Today, she managed to have little moments of light hearted distractions. I watch her tell a short anecdote with her usual chipper tone, her usual funny quips, and I know she’s still here; underneath the thick coating of sadness, she still shines like the gem that she is. She will never be the same, but in time, with some new routines, she will win out over the sadness; at least for most of the time. I’ve never known a stronger person than mom – not even you Dad, I’ve got to admit. She has been through so many hardships in life, she so so so doesn’t deserve yet another, but she has found the strength to go on every time. It’s hard for her to find the strength now, but I know we both believe in her, we know she can do this.

I wish you were here to make her feel better, I can only do so much. I can never fill the you-shaped hole in her heart, I can never hug her the way you did, I cannot be her other half when I have my own other half. I can only do my best to make sure she knows she is not alone in this, that I will always love her, and that time will help this pain.

We went to the funeral home today to sort out the arrangements. You would have hated coming along, haha. I could imagine you impatiently sitting around, putting up with the process, all the formality, the paperwork, the money, idly looking off into the distance as you do, retreated into your mind palace, to think of more important worldly problems than your own funeral. What a silly thing to waste effort on, you would think. I’m inclined to agree with you, you were never one for formalities, but as I’ve learned in my few years, events like these and weddings, aren’t truly for you, they’re really for other people.

Since you’re not here and you didn’t express specific wishes for the occasion, we had to figure it out amongst ourselves. We managed some great teamwork, and between transatlantic skyping, some heart to heart honesty, and a bit of compromise, I hope everyone gets something out of it that brings them peace. I hope you wouldn’t mind it too, if you knew what we chose. I know you would want others to be happy.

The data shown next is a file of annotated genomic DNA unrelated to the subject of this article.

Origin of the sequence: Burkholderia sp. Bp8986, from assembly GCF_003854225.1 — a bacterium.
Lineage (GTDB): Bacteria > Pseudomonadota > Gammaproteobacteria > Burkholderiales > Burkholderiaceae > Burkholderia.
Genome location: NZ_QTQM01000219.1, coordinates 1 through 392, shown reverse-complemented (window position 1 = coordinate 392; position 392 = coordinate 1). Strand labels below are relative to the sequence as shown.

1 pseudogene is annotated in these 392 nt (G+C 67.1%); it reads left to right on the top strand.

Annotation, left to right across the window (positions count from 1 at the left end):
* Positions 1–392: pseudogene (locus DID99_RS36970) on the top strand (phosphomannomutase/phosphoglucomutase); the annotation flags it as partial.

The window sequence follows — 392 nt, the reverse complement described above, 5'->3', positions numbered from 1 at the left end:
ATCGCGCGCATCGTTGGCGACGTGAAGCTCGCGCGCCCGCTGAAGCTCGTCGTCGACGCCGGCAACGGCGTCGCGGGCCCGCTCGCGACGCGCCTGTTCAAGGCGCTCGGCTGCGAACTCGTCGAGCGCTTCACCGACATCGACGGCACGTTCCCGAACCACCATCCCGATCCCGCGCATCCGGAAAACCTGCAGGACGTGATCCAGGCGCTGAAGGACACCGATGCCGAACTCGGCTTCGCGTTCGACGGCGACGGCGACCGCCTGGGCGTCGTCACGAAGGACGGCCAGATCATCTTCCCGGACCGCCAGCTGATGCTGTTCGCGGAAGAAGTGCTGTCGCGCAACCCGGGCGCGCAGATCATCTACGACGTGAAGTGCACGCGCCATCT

I won’t go into the boring details, but when we were picking a casket (spoilers: there’s a casket for you), there was one in all the room that stood out to me. This rustic wooden one, with roughly hewn wood, the saw marks and the grain tangible on the surface, in a dark stain, with a simple white canvas lining. While its shape was nice and normal, the atmosphere it gave off in all its roughness was like an old workbench, well worn out of necessity and not just for show, like a dining table in a peasant’s home.

It reminded me of Josenii, and the stories you told of growing up on a mountain village. I realize I have no idea how to spell that name, I’ve only ever heard it spoken, but I gave it my best Romanian guess. I will miss your stories of your life so much, one of my greatest regrets is not recording you telling them. I will try my best to remember them for when I tell my kids about Grandpa Leca and his crazy life, of which I am so honoured to have been a part of.

In any case, I liked the Josenii casket, but it wasn’t necessarily for the occasion, so we went with a nice, classy, smoother wood version. We decided you should wear your bow tie, the black and red one from Dan’s wedding, because it is so utterly dapper and so very you. A classy bow tie on a classy man calls for a classy casket.

We’re going to take a drive and pick the cemetery this week. There’s a cute little one out near the house we think you’d like. I will visit you there but I’ll also keep you close by (another spoiler: we went with cremation). I hope you don’t mind, but I’d like a bit of dust to have with me wherever I may go in life. You travelled a lot of the world in your life, I don’t see why you should be stuck in only one spot now. I would be too sad to move away one day and not have a place nearby to go and be with you for a bit.